There was an article in yesterday’s Times Colonist regarding the proposed regulation of Vacation Rentals in Victoria.


Vacation rental sites like Airbnb make it easy for folks to earn a little income with their property. But…before you welcome your first guest to your home, there are a few things you may wish to know first before operating an Airbnb.


Airbnb is a company and website for people to list, find, and rent lodging. It has over 1,500,000 listings in 34,000 cities and 190 countries. The original name was shortened to, and the site's content had expanded from air beds and shared spaces to a variety of properties including entire homes and apartments, private rooms, castles, boats, manors, tree houses, tipis, igloos, private islands and other properties.


While the status of your property changes once you begin renting a portion of it, there are some important distinctions you should be aware of. For example, a hosting property may still be considered a principle residence if the rental area is reasonably small, in terms of the total area of the property. As I understand it, two out of five rooms is an acceptable proportion of your total property. That 2/5ths represents 40% of your total expenses, which is what you should claim. More than that and your principle residence status changes. It’s important to note that I’m not an accountant…So please contact your Accounting Professional to learn more and verify the previous information.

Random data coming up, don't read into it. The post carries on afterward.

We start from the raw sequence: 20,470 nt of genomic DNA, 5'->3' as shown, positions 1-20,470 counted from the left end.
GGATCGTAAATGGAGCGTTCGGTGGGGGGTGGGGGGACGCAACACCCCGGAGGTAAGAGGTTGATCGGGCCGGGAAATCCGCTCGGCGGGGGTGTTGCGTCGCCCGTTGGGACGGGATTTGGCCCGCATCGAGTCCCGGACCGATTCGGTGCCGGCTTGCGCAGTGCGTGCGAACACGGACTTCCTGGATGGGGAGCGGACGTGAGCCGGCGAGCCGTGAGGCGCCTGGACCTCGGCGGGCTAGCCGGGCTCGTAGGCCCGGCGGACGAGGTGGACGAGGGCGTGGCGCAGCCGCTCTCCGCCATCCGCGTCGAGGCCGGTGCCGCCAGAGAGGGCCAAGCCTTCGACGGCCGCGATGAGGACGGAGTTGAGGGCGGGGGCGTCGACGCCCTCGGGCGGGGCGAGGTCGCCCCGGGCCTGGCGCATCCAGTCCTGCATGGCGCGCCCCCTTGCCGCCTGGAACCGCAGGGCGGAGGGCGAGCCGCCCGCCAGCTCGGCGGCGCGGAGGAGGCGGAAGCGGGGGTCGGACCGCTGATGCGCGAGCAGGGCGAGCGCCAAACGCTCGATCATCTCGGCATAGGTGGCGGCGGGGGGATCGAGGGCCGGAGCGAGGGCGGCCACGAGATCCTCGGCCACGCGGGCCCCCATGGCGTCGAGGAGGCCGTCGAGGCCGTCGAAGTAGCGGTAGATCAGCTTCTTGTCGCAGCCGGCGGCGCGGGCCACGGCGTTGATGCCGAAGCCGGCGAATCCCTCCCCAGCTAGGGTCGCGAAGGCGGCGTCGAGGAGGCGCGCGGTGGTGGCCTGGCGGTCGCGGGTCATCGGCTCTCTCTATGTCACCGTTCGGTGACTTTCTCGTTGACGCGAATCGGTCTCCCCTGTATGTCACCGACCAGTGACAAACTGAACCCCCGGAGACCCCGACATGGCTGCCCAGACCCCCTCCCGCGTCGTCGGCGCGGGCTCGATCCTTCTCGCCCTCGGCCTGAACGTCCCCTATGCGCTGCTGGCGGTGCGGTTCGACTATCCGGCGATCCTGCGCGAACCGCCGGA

It’s very important to ensure your property is zoned correctly for the use you are intending. In addition, if you own within a Strata Complex you will want to check your Bylaws and/or check with Council to ensure there are no rules that prohibit usage.


How about Taxes?


Contrary to popular belief, Airbnb hosting is not “free money”. In the eyes of the taxman, it’s rental income. That status, however, depends on a number of factors. Canadians must report any income earned anywhere in any way when filing taxes, including any money made through these part-time or full-time ventures. Even bartering for services or crowdfunding aren't exempt from taxes.


Another important consideration for hosts is determining whether monies earned from the rental property will be viewed as rental or business income. The CRA will take into account services rendered. How many of these and the nature of the services offered can change the status of your hosting income in the eyes of the Agency. Rental income includes standard services common to all rentals, like electricity, heat, in suite laundry facilities and parking. But if you provide services like security, meals, or cleaning, you will most probably be considered a business under the tax code. When it comes to HST/GST, if your income from hosting exceeds $30,000 you have to register and pay the applicable tax. When it comes to PST, things vary from province to province.